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Rachel Lu

Chinese Web Users View List of Their Representatives and Ask: Who Are These People?

The Great Hall of the People in Beijing will soon host China’s National People’s Congress. (kafka4prez/Flickr)

On February 27, People’s Daily posted a long list containing 2,987 names on Sina Weibo, China’s Twitter. These names are completely unknown to the average Chinese person, yet these are the supposed elected representatives of China’s 1.3 billion people. They will attend the National People’s Congress (NPC), an event of considerable pomp that will be held in Beijing in early March.

In a post accompanying the list, People’s Daily wrote, “In the next five years, they will represent us, and be subject to our oversight.”

China’s Internet users immediately rejected the Daily’s suggestion that those on the list are anything more than rubber stamps. Most commentators to the post asked “Who are they? How did they come out of nowhere to represent me?”

“I have never voted for anyone to represent me. I have never even seen what a ballot looks like. How could I elect anyone?” one social media user fumed. Another quipped, “Hello representatives. Congratulations on being selected into the club of power. All the best to you. I wonder how many of you will be unseated soon by scandals?” @非哲 tweeted, “I refuse to be represented. In this information age, I speak for myself.”

The list contains at least one familiar name, that of Shen Jilan, whom Tea Leaf Nation profiled last year as “the longest serving rubberstamp” in the NPC, who has held her seat since the days of the Great Leap Forward.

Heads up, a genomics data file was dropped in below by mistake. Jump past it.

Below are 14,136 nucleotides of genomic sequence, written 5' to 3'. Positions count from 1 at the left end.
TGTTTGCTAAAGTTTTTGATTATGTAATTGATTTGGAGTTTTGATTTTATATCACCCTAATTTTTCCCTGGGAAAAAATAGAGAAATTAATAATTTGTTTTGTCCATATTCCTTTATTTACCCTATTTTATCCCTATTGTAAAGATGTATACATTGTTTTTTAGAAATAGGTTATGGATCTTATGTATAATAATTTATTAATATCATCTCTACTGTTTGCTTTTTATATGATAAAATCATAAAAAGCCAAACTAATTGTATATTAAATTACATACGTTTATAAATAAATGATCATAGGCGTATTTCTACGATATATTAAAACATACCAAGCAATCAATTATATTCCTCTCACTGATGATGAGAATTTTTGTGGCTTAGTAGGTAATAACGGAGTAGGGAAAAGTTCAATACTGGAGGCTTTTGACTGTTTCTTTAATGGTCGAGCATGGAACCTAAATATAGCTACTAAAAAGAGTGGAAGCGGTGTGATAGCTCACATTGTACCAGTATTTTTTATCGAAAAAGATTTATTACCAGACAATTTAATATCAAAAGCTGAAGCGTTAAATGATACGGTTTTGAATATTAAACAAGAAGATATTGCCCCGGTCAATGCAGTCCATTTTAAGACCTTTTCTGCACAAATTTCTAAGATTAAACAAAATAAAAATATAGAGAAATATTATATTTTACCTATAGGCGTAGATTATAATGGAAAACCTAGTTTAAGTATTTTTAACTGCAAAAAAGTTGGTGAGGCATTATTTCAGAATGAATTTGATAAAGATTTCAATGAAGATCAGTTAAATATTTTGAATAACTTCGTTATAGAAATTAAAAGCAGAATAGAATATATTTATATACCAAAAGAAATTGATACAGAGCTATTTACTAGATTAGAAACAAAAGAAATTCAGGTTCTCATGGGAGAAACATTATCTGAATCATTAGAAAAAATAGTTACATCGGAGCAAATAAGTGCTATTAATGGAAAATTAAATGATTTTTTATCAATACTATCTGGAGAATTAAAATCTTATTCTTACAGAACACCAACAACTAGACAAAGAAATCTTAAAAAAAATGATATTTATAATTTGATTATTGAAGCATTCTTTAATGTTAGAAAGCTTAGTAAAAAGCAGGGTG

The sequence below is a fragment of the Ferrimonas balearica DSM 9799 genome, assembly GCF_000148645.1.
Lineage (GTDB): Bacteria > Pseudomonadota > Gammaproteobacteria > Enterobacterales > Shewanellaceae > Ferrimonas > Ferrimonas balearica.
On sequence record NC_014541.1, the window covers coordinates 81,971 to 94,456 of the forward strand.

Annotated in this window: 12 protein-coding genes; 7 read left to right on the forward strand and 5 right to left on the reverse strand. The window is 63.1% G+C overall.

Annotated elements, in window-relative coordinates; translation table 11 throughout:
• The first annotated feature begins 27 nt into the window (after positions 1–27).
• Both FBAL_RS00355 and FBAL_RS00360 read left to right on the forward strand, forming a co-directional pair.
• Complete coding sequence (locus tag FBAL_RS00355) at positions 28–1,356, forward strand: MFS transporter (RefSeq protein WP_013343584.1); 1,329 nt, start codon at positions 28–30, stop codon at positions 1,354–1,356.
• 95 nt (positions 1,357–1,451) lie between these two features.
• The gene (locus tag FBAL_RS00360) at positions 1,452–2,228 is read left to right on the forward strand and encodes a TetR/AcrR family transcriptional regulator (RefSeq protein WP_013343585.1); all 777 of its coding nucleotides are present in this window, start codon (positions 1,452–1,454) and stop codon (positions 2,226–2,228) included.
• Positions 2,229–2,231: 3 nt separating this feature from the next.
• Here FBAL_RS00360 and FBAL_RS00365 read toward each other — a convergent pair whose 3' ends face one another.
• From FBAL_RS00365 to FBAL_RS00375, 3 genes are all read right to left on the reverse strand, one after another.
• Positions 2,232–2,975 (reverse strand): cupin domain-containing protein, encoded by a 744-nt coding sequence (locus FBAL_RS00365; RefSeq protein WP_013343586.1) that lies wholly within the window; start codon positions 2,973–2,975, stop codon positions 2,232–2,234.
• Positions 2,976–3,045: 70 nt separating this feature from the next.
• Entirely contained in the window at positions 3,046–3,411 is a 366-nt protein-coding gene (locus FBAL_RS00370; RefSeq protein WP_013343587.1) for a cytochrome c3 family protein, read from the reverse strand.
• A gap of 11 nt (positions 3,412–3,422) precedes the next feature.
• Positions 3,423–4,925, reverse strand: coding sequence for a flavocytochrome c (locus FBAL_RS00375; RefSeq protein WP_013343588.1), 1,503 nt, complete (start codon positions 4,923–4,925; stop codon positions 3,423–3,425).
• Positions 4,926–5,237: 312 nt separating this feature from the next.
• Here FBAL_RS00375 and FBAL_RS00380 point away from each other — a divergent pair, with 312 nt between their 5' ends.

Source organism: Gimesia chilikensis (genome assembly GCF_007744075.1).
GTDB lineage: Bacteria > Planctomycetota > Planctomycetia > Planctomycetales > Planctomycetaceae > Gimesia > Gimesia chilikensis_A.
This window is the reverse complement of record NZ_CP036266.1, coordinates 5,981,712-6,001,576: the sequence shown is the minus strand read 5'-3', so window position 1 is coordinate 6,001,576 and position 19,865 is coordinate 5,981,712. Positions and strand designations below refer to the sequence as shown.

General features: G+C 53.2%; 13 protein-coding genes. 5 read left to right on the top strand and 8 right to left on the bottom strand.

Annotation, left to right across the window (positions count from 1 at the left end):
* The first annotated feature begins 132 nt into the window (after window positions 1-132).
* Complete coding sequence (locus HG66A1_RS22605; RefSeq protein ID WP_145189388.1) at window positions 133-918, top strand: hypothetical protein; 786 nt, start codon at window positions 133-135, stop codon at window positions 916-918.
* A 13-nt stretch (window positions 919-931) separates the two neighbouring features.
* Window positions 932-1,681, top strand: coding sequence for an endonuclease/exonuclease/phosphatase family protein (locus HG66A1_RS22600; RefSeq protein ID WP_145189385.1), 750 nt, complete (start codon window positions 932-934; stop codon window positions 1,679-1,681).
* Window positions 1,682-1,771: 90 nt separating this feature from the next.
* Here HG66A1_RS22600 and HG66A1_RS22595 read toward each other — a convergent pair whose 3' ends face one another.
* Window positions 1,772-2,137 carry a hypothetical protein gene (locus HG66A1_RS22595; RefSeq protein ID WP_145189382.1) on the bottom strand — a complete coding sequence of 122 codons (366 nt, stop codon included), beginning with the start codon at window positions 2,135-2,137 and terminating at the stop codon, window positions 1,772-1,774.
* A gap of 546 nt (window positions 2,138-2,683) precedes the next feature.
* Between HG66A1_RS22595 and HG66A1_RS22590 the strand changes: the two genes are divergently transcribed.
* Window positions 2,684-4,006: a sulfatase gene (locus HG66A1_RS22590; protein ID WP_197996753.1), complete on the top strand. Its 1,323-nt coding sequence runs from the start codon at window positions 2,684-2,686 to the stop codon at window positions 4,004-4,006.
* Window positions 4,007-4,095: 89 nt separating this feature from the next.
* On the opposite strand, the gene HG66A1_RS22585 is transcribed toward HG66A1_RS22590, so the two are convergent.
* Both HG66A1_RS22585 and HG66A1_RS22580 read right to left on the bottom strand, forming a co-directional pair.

The list also  includes 13 representatives from Taiwan, which draw some curiosity from China’s Internet users. In fact, none of the supposed representatives of Taiwan’s 23 million people was born in Taiwan except the wife of former World Bank chief economist Justin Yifu Lin, who defected from Taiwan to the People’s Republic.

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Rachel Lu

Rachel Lu is a co-founder of Tea Leaf Nation. Rachel traces her ancestry to Southern China. She spent much of her childhood memorizing Chinese poetry. After long stints in New York, New Haven and Cambridge, she has returned to China to bear witness to its great transformation. She is currently based in China.
  • China Newz

    Maybe they are known only in their rural village or small city. Ask most Americans who represents them in Congress and they don’t have a clue.

  • Hua Qiao

    @China Newz

    At least the Americans have the chance to throw the bums out. I have many mainland friends and none has ever had the chance to vote. So the Peoples Daily should knock it off and stop pretending there is democracy when there isn’t.

  • Charles Liu

    Rachel, do you fact check? The Ren Da rep you mention, Shen Jilan, is elected.

    Try to Baidu these key terms “长治 人大 换届选举” (You’ll see the town Shen is from elects Ren Da rep), or “申纪兰 换届选举” (you’ll see Shen is directly elected by her village, and indirectly elected to the City People’s Congress and the NPC).

    What our media never mentions is China’s NPC goes thru a “sausage making” process of indirect elections to generate national level representation. Sure, some politicians win time after time – don’t we also have decades long members of the US Congress and Senate?